During the second phase of narrative therapy, examining patterns, clients are invited to examine their problem-saturated stories with the goals of finding contradictions and inaccuracies (Neukrug, 2016). Narrative therapists primarily use questions, externalization, and unique outcomes during this phase to help clients realize, often for the first time, that their narratives may not be accurate (White & Epston, 1990). Narrative therapists question problems to separate, or externalize, those problems from client narratives. When problems are externalized, clients generally find it easier to discuss details of their narratives that were previously missing. Adding those missing details to the narrative, or finding unique outcomes, marks the end of this phase.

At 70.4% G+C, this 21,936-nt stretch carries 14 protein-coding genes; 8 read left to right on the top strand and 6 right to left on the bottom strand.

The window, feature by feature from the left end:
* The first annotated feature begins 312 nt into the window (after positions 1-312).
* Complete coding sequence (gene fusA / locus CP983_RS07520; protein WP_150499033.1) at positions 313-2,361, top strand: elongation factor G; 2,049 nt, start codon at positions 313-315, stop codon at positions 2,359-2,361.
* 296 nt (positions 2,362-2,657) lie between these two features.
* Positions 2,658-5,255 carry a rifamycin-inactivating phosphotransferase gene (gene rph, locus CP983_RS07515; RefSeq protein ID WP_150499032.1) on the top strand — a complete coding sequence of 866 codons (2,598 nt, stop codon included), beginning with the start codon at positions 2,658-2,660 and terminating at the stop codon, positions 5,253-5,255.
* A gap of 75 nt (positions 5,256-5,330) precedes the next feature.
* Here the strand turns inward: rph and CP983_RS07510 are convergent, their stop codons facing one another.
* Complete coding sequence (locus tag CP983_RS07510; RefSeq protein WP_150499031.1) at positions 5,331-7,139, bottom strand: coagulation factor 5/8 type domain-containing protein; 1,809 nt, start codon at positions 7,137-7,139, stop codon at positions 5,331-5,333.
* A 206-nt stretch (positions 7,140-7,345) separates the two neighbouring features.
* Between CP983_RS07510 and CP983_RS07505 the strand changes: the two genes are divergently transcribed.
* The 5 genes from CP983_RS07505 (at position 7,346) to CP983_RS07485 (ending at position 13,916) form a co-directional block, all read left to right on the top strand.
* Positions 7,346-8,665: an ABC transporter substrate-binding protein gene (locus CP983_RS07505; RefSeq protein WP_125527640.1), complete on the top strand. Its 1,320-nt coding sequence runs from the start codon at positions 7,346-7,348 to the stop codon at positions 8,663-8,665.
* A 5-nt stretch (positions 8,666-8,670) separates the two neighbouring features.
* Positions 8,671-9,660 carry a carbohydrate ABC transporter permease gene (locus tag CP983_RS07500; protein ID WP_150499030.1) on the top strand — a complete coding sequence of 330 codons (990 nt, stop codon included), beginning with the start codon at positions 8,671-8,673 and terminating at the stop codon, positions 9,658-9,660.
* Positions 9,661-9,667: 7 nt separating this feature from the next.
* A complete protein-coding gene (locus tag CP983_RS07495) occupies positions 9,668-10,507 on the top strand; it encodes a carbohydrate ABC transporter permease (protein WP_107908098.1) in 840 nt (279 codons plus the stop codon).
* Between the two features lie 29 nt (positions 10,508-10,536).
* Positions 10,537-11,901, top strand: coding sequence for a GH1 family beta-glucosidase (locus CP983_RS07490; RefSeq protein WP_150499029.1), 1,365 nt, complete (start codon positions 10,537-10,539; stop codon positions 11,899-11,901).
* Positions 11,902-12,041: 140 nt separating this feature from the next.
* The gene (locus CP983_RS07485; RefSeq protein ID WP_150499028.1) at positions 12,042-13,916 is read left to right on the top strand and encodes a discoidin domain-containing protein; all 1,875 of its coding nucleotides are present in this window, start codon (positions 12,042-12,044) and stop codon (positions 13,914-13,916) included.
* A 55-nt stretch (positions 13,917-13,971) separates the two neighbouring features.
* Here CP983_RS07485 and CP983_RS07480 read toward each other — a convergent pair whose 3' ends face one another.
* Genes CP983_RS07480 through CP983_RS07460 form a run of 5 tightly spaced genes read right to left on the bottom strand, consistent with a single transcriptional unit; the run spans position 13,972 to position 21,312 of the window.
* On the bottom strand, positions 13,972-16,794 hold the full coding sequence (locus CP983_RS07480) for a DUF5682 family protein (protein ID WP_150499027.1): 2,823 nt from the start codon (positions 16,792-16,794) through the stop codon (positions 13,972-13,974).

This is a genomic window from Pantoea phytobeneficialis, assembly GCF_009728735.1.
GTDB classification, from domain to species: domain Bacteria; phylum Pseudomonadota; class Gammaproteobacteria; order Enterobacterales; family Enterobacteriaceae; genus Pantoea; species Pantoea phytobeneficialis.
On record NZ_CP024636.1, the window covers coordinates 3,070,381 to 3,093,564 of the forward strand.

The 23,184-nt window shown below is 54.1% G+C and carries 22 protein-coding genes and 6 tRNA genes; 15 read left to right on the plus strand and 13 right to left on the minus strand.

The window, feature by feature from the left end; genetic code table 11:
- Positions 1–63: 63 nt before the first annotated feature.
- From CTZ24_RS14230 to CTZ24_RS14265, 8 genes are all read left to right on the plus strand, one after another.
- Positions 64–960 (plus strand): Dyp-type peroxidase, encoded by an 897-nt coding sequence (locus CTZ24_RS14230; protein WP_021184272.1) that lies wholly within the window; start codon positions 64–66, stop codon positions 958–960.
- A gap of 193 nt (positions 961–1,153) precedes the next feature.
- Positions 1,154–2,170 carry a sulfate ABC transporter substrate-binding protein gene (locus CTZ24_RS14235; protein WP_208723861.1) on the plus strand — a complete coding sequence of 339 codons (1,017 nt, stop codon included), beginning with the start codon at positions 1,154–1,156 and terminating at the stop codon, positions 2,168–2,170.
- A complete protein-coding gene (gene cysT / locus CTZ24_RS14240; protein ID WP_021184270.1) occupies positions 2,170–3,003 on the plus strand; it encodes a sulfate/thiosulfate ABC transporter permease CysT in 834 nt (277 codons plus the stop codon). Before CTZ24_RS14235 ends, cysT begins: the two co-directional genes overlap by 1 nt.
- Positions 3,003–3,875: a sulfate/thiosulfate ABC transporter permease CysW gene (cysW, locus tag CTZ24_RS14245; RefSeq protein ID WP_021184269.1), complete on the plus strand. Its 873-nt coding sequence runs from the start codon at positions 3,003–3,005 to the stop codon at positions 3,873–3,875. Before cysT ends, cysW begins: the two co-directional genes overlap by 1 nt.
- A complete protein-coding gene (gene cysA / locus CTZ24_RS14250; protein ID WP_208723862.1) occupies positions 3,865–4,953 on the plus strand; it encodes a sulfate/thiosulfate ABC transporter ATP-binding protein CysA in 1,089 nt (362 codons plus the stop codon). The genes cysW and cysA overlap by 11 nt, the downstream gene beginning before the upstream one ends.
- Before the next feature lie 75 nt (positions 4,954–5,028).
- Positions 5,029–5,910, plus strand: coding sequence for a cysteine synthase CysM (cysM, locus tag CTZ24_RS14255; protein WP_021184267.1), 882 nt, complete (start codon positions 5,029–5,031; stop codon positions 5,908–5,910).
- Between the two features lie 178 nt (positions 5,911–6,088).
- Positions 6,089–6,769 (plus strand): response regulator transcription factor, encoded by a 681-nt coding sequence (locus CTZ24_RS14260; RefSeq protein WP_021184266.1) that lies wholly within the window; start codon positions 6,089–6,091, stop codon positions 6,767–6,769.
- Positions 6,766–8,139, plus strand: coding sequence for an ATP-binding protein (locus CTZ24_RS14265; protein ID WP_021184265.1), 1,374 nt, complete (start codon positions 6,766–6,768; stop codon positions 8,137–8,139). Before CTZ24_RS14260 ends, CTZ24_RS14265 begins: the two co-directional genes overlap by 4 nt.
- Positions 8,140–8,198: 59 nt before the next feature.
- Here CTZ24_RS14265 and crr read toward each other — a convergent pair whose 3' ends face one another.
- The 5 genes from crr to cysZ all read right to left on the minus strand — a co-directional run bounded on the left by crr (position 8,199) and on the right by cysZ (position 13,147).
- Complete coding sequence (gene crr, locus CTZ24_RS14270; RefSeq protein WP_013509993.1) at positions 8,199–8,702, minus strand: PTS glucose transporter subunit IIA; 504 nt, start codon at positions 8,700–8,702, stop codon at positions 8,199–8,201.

During the third phase of narrative therapy, called reauthoring, therapists work with clients to incorporate unique outcomes identified during the examining patterns phase into the construction of new, positive narratives (White & Epston, 1990; Neukrug, 2016). After creating their new narratives, clients practice telling their new stories first to themselves and then to others (White & Epston, 1990). By telling their new stories to themselves, clients learn to ascribe new meaning to earlier life experiences. In addition, clients tell their new stories to audiences. When clients tell their reauthored stories to other people, they use audience verbal and non-verbal feedback to enhance and extend their stories in ways that emphasize unique outcomes.